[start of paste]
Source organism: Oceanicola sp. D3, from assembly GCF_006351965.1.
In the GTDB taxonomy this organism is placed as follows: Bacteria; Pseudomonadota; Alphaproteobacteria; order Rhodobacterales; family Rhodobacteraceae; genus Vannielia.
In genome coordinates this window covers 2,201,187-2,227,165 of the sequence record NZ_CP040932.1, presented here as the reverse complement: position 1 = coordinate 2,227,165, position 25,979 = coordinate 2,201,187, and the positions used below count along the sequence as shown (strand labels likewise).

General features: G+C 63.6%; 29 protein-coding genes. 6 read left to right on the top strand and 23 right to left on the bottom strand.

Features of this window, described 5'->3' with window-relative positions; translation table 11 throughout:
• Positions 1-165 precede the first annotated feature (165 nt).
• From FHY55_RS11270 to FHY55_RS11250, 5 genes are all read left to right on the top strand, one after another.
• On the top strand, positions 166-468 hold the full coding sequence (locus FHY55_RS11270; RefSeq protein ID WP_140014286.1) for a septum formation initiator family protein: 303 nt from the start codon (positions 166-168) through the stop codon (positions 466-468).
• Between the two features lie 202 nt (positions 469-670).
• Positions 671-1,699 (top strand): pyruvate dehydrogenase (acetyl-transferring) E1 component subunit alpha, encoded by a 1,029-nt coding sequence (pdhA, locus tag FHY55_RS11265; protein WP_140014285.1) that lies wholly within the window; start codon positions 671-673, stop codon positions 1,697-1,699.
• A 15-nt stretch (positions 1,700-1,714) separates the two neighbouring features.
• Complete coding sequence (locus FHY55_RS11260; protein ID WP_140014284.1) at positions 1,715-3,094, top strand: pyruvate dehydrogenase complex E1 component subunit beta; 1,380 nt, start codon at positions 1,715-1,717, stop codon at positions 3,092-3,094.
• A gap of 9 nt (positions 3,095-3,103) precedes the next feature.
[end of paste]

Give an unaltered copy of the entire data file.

Source organism: Oceanicola sp. D3, from assembly GCF_006351965.1.
In the GTDB taxonomy this organism is placed as follows: Bacteria; Pseudomonadota; Alphaproteobacteria; order Rhodobacterales; family Rhodobacteraceae; genus Vannielia.
In genome coordinates this window covers 2,201,187-2,227,165 of the sequence record NZ_CP040932.1, presented here as the reverse complement: position 1 = coordinate 2,227,165, position 25,979 = coordinate 2,201,187, and the positions used below count along the sequence as shown (strand labels likewise).

General features: G+C 63.6%; 29 protein-coding genes. 6 read left to right on the top strand and 23 right to left on the bottom strand.

Features of this window, described 5'->3' with window-relative positions; translation table 11 throughout:
• Positions 1-165 precede the first annotated feature (165 nt).
• From FHY55_RS11270 to FHY55_RS11250, 5 genes are all read left to right on the top strand, one after another.
• On the top strand, positions 166-468 hold the full coding sequence (locus FHY55_RS11270; RefSeq protein ID WP_140014286.1) for a septum formation initiator family protein: 303 nt from the start codon (positions 166-168) through the stop codon (positions 466-468).
• Between the two features lie 202 nt (positions 469-670).
• Positions 671-1,699 (top strand): pyruvate dehydrogenase (acetyl-transferring) E1 component subunit alpha, encoded by a 1,029-nt coding sequence (pdhA, locus tag FHY55_RS11265; protein WP_140014285.1) that lies wholly within the window; start codon positions 671-673, stop codon positions 1,697-1,699.
• A 15-nt stretch (positions 1,700-1,714) separates the two neighbouring features.
• Complete coding sequence (locus FHY55_RS11260; protein ID WP_140014284.1) at positions 1,715-3,094, top strand: pyruvate dehydrogenase complex E1 component subunit beta; 1,380 nt, start codon at positions 1,715-1,717, stop codon at positions 3,092-3,094.
• A gap of 9 nt (positions 3,095-3,103) precedes the next feature.